Published: August 2016 | Category: Research & reports , Research programme , Performance monitoring , Activity management , Natural hazard risk management , Safety, security and public health , Environmental impacts of land transport , Transport demand management , Integrated land use and transport systems , Sustainable land transport , About the research programme , Economic development | Audience: General
Specialist surfacings such as high-friction and coloured traffic-calming surfaces have gained huge popularity since their introduction. However, the reputation of these specialist systems in New Zealand is also plagued by premature failures due to cracking and other related modes.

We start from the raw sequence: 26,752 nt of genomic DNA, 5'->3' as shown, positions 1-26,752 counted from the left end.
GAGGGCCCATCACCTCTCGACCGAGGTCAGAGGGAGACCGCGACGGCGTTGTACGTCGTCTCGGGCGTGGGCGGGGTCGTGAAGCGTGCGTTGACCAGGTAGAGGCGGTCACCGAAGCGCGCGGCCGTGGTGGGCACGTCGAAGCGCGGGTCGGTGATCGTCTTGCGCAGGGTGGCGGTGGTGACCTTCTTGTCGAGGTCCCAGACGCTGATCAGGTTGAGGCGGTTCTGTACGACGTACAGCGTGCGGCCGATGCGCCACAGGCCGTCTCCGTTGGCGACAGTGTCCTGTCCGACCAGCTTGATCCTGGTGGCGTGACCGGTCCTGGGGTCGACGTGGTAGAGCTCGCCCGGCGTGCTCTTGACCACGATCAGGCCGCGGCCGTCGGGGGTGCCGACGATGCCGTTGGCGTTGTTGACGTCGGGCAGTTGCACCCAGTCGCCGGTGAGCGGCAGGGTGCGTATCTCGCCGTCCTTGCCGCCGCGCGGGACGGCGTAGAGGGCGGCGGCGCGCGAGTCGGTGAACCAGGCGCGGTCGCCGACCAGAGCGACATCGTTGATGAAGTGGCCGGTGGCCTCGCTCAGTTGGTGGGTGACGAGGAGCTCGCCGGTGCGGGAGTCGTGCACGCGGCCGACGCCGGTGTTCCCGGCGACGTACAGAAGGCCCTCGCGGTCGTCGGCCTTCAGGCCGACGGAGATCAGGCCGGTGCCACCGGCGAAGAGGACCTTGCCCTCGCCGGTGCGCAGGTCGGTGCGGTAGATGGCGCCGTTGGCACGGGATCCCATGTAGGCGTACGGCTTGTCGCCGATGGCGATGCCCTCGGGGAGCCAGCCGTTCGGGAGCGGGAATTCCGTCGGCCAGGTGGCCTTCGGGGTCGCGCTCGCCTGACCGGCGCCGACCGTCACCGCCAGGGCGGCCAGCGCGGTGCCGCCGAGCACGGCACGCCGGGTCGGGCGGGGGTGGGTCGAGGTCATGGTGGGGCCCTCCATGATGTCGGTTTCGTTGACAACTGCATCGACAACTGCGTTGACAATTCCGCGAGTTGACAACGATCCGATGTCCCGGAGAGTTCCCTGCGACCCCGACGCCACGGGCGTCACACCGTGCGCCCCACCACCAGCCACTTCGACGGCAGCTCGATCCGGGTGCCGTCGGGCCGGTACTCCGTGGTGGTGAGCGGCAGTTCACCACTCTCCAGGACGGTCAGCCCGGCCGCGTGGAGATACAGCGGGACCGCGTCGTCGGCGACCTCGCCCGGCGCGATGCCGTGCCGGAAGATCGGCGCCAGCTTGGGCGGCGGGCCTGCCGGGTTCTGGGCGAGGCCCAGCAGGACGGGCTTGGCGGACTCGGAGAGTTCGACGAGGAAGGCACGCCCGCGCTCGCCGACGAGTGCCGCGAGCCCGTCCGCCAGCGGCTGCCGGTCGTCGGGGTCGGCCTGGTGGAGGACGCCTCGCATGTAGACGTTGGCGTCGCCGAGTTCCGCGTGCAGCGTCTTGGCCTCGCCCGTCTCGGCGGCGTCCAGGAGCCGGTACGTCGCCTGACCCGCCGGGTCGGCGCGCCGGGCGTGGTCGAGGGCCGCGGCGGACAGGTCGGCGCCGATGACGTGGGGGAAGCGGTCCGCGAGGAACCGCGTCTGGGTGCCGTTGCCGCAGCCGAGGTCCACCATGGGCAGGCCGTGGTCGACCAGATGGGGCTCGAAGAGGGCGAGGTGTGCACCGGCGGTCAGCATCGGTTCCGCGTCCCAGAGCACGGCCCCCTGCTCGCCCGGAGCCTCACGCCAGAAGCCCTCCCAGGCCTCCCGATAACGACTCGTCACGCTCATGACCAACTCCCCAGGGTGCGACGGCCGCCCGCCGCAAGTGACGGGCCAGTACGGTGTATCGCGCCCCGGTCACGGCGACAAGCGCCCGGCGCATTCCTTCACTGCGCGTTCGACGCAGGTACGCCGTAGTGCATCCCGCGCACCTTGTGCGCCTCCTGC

Many of the failure modes have in fact originated from or are at least associated with the performance of the underlying pavement substrate.
The purpose of this project was to assess test methods where the emphasis was on the performance of the underlying substrate and its interaction with the specialist surfacing systems to ensure best outcomes.
A number of commercial resin systems, namely epoxy, polyurethane and methyl methacrylate were tested using methods based on ASTM standard test methods C1583-13 and D638-10.
Thermal effects were also investigated by conducting thermal cycling experiments. The intention was to develop a test that could be implemented in the field.
As a result, a draft test specification has been developed as part of the research work to better understand the performance of the surfacing systems and their underlying substrates to minimise some of the common premature failures.
Keywords: adhesive failure, calcined bauxite systems, cohesive failure, delamination, high friction surfacing system, epoxy resin system, polyurethane resin system, tensile bond test